|Publisher:||Oxford University Press, USA|
Topchyan assemble evidence about the Jews of Armenia from earliest times to the fourteenth century. Based on research of the Greco-Roman period, the authors are able to draw new conclusions about the transfer of Jews--including the High Priest Hyrcanus--from the north of Palestine and other
countries to Armenia by King Tigran the Great in the first century PaperbackE. The fact that descendants of King Herod ruled in Armenia in Roman times and that some noble Armenian families may have had Jewish origin is discussed. The much-debated identification of the Mountains of Ararat of Noah's Ark fame as well as ancient biblical and other references to Ararat and the
Caucasus are re-assessed, and new evidence is adduced that challenges the scientific consensus. The role of Jews during the Seljuk, Mongol, and later times is also presented, from surviving sources in Armenian, Arabic, Hebrew, and others. The volume also includes studies of medieval Jewish sources on Armenia and the Armenians and of communication between Armenia and the Holy Land. Documents from the Cairo Geniza, newly uncovered inscriptions, medieval itineraria, and diplomatica also throw light on Armenia in the context of the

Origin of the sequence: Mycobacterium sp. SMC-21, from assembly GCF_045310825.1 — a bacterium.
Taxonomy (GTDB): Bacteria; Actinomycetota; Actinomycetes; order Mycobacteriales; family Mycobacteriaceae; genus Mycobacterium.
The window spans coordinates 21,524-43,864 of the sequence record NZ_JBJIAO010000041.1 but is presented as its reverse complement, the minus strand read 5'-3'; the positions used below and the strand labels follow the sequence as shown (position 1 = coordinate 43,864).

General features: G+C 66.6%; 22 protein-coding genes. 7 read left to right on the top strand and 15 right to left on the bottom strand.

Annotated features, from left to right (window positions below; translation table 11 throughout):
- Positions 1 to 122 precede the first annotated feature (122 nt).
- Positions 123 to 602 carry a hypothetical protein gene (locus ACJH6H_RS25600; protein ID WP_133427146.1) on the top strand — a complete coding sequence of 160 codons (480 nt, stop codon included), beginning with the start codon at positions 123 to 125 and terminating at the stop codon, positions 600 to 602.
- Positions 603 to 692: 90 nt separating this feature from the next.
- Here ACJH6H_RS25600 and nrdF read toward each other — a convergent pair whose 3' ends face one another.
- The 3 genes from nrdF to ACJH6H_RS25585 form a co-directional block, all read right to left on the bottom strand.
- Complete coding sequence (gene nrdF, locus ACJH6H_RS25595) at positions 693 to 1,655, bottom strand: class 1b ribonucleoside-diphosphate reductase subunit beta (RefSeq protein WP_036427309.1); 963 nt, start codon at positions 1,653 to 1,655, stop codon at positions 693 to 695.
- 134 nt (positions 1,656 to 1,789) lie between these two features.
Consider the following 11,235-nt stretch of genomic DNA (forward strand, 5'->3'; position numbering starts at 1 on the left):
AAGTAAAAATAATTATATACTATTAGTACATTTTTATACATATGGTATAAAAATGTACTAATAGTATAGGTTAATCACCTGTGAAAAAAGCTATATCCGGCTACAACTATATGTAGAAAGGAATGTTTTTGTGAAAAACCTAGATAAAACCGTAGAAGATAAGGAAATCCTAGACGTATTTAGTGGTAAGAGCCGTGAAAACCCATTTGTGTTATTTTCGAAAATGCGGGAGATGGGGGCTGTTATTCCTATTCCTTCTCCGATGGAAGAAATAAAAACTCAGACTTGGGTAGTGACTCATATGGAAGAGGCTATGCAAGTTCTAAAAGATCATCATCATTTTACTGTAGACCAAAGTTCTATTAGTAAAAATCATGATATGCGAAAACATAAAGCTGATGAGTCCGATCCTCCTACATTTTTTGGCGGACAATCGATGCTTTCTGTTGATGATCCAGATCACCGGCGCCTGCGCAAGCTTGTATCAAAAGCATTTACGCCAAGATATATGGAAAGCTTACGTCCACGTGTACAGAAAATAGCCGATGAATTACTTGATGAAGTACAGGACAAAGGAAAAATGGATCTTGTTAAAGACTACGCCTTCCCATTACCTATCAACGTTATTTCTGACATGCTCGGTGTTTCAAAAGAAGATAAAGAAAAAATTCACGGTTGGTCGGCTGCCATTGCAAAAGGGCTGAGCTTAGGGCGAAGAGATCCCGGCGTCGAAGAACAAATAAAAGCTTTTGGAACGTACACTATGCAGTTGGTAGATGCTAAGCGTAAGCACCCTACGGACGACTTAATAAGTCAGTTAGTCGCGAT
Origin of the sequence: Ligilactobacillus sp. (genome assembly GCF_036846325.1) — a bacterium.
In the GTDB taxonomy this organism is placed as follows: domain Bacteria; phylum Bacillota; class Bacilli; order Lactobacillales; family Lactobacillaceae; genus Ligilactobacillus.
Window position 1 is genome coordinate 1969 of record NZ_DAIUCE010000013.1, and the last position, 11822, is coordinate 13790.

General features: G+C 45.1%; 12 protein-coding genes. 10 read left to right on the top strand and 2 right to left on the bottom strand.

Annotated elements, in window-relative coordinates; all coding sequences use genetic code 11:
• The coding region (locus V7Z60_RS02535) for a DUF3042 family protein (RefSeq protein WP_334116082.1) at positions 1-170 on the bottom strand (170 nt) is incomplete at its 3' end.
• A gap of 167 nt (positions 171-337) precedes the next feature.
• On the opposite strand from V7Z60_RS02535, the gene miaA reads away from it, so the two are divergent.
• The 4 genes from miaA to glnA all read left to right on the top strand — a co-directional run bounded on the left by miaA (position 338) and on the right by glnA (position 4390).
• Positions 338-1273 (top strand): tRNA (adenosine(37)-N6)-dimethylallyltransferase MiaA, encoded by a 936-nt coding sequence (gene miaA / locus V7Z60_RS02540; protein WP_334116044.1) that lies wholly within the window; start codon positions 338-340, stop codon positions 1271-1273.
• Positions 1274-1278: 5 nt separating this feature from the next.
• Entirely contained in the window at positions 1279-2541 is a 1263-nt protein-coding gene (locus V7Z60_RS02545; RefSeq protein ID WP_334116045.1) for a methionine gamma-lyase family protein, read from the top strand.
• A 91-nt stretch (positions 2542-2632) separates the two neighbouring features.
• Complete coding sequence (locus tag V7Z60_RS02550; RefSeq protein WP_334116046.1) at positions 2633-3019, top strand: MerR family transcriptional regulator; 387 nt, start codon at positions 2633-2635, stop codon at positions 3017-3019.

Turkic Khazar kingdom, which converted to Judaism in the latter part of the first century CE. It responds both to new archeological discoveries in Armenia and to the growing interest in the history of the region that extends north from the Euphrates and into the Caucasus.